HC Deb 13 July 1915 vol 73 cc754-9
The PRIME MINISTER (Mr. Asquith)

I beg to move, "That this House desires to place on record its grateful appreciation of the distinguished skill and ability with which General the Right Honourable Louis Botha planned and conducted the recent military operations in South-West Africa, and of the eminent services rendered by him and by General Smuts, and by the officers and the forces of the Union of South Africa under their command."

In making this Motion, I would point out that the attention of our people here has naturally been so concentrated upon the development day by day of the operations on the Western and Eastern theatres of war in Europe, they have probably not been able to follow with that close interest which it would otherwise have commanded the details of the remarkable campaign which has just been brought to such a triumphant conclusion in South-West Africa. I would indicate in a few sentences its leading features. Let me say, first, that His Majesty's Government early and very urgently requested the Government of the Union of South Africa to undertake this expedition, as in our opinion it was and is the most effective contribution for the time being that the Union could have made to the War.

The first objective of the Union troops was the capture of the German wireless stations on the coast at Luderitzbuch and at Swa-kopmund, which was to be followed by an advance on the capital Windhoek. Luderitzbuch was occupied as long ago as the 21st September. The force established there has ever since displayed vigorous and useful activity. Owing to the defection of Maritz, and the necessity of dealing with the rebellion that broke out within the Union, the expedition to Swakopmund had to be for the time abandoned, but by the second week in December the Union Government were, again in a position to take the offensive.

The Army was divided into four forces— Northern, Central, Southern, and Eastern. General Botha himself took command of the northern force, and the other three were eventually put under General Smuts. On the 14th of January of this year the northern force occupied Swakopmund and there followed during the succeeding months a series of sweeping and converging movements on the part of the various columns, which were admirably conceived and most skilfully carried out. May I note in passing, the heavy defeat inflicted on the enemy on the 1st of May at Gibeon, after a remarkable forced march by the central force under General Brits. On the 12th of May General Botha entered Windhoek with the northern force. The enemy fled to the north, and the whole German Colony south of Windhoek was placed under the Union administration. The pursuit which followed was rapid and most effective, and in it General Brits' column was reported to have marched forty-five miles in sixteen hours, and General Lukin's forty-eight miles in twenty hours.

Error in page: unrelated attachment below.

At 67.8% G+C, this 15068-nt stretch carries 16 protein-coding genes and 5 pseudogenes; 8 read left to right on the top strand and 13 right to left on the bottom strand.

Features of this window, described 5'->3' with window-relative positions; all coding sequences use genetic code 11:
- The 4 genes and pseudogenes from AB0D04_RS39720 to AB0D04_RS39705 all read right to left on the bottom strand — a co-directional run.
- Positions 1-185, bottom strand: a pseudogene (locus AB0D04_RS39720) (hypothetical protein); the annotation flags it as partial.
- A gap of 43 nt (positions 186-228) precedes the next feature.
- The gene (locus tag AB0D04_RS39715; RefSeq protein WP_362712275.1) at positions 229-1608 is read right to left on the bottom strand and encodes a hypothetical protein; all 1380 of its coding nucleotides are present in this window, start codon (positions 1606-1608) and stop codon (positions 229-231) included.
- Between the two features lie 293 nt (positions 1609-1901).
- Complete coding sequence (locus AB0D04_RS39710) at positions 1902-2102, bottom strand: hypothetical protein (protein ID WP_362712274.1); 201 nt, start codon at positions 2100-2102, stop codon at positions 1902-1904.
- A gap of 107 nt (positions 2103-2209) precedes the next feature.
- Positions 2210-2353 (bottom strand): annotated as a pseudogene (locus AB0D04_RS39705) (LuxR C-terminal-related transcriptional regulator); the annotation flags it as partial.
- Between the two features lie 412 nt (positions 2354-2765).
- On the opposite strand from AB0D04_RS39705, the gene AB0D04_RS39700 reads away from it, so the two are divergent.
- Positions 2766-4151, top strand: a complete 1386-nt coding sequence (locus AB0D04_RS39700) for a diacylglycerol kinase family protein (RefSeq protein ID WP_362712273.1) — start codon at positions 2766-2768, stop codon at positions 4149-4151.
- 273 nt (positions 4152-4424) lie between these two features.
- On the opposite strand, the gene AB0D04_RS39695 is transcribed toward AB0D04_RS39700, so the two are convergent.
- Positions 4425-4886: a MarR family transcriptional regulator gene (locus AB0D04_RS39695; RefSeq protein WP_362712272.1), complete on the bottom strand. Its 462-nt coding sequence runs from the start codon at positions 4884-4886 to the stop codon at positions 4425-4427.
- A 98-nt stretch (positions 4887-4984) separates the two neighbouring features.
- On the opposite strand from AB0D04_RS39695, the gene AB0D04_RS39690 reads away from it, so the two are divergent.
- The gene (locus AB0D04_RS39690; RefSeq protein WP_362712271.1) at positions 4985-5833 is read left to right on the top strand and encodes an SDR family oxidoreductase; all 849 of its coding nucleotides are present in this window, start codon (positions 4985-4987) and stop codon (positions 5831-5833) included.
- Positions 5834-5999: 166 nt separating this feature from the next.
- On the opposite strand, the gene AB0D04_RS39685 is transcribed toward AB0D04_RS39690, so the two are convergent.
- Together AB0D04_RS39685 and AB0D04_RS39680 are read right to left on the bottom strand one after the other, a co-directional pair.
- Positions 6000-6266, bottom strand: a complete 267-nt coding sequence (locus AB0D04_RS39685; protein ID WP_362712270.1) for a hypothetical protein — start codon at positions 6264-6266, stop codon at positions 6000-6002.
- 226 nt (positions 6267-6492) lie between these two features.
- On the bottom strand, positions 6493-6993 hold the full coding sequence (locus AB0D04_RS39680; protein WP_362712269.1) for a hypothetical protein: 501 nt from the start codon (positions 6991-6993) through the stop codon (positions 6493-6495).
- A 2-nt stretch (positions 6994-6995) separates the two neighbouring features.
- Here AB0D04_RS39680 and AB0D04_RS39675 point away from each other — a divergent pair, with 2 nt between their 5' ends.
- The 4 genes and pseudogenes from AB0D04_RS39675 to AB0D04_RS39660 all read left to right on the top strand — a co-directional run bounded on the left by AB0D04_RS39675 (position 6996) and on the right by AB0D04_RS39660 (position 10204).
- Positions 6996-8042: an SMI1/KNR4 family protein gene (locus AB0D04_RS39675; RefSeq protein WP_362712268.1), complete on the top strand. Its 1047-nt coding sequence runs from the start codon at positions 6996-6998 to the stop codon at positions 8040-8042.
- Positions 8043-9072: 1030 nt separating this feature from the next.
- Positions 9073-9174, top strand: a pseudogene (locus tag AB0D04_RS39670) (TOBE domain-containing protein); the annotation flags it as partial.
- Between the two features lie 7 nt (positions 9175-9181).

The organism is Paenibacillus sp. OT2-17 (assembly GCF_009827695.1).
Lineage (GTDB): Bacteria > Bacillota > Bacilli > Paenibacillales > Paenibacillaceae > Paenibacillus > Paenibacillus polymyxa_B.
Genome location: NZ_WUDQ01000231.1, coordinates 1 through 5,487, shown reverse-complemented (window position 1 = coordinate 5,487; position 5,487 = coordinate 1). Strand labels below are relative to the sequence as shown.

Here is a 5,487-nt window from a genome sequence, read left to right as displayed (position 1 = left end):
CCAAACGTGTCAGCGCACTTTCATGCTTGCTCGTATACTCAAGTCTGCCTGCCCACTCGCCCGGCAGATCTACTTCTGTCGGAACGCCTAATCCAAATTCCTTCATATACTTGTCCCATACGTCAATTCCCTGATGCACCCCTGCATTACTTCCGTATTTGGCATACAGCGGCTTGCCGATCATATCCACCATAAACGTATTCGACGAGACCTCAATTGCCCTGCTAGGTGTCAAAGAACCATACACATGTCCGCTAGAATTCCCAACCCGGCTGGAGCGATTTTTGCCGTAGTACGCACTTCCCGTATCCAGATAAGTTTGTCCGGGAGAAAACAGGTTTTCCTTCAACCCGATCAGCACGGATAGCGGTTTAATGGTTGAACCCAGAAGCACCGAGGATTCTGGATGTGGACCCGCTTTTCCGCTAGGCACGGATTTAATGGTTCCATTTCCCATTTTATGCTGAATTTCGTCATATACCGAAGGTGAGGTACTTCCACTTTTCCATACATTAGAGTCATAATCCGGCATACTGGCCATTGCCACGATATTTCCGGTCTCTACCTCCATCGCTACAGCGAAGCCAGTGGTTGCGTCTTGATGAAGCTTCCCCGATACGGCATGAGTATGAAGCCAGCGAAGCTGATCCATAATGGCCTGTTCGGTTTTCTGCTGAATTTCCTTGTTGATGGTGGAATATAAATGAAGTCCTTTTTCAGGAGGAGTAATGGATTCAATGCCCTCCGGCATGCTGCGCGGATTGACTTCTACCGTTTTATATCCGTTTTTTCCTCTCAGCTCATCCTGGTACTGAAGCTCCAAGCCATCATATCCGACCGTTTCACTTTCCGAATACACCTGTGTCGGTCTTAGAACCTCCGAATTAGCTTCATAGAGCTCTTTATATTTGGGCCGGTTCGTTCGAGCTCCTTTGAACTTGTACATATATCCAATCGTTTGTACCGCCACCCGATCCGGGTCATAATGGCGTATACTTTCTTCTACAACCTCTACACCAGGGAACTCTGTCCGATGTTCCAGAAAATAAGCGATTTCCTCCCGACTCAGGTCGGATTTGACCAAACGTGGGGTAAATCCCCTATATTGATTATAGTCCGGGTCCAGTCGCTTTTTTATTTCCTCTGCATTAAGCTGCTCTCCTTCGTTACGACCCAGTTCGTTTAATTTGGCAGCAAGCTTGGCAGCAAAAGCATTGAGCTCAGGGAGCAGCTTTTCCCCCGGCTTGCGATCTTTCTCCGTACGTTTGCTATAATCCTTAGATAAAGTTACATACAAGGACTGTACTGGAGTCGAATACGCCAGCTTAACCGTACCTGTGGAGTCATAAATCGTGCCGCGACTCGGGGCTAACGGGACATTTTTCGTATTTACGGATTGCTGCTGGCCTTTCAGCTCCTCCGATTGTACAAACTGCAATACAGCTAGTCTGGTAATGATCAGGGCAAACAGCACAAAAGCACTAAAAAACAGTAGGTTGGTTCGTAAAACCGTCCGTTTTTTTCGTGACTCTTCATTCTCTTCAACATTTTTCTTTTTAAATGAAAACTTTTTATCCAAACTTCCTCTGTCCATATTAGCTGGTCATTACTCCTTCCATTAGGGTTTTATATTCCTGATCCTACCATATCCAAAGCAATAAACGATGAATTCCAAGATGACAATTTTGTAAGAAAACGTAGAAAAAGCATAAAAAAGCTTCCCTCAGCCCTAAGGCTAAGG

By the end of June, the situation of the enemy had become desperate, and on the 8th of July General Botha brought the campaign to a glorious end. Three thousand five hundred prisoners were taken in the final surrender, with thirty-seven field guns and twenty-two machine guns, and the German Dominion of South-West Africa had ceased to exist. I may say on behalf of the Imperial Government that we have co-operated in every possible way by the convoy of troops, and by the provision of rifles and guns and ammunition. It must be remembered that the theatre of these operations was at once vast in extent, and singularly unsuited to military movements. Deserts of shifting sand, waterholes rare and often poisoned by the enemy, mines thickly strewn, no pasture for the baggage train, railways torn up and destroyed—those are a few of the obstacles that had to be encountered and overcome.

The striking success of our Army at a comparatively small cost, I am happy to say, in casualties, is due to two main causes—in the first place, the admirable strategy of General Botha, which secured the concert and cooperation at enormous distances of the various columns; and next, and perhaps most of all, the combined mobility and endurance and valour of the Union troops, which made effective resistance at any point impossible. I ask the House, at this the earliest opportunity, to testify the admiration and gratitude of the whole Empire, first to the illustrious General, who is also Prime Minister of the Union, and who has rendered such inestimable services to the Empire which he entered by adoption, and of which he has become one of the most honoured and cherished sons; and to his dauntless and much enduring troops who, whether of burgher or of British blood, fought like brethren side by side in a cause which is equally dear to all of us—the broadening of the bounds of human liberty.

The SECRETARY of STATE for the COLONIES (Mr. Bonar Law)

Although I am now a member of the Government, I hope the House will not think it inappropriate that, as still representing one of the parties in this House, I should have the privilege of seconding the Resolution which has been moved by the Prime Minister. The part taken by the Overseas Dominions in this War has come, not to us, but to our enemies, as the greatest of all surprises. They said, and I think they believed, that the outbreak of war would be the signal, for the beginning, at least, of the dissolution of the British Empire. They have been mistaken, and their mistake goes to the very root of what I believe to be the main issue of this War. We had no power—and if we had had any slight power we would never have dreamt of exercising it—of compelling any one of the self-governing Dominions to give us the smallest help. Yet from every part of the Empire—from India, Australia, New Zealand, Canada — have come Armies, which, in any other war, would have been regarded as great Armies. They have come entirely of their own free will, not merely to help us in our quarrel, but to take part in what they regard as their quarrel, and to defend the Empire which was assailed, which was theirs as much as ours.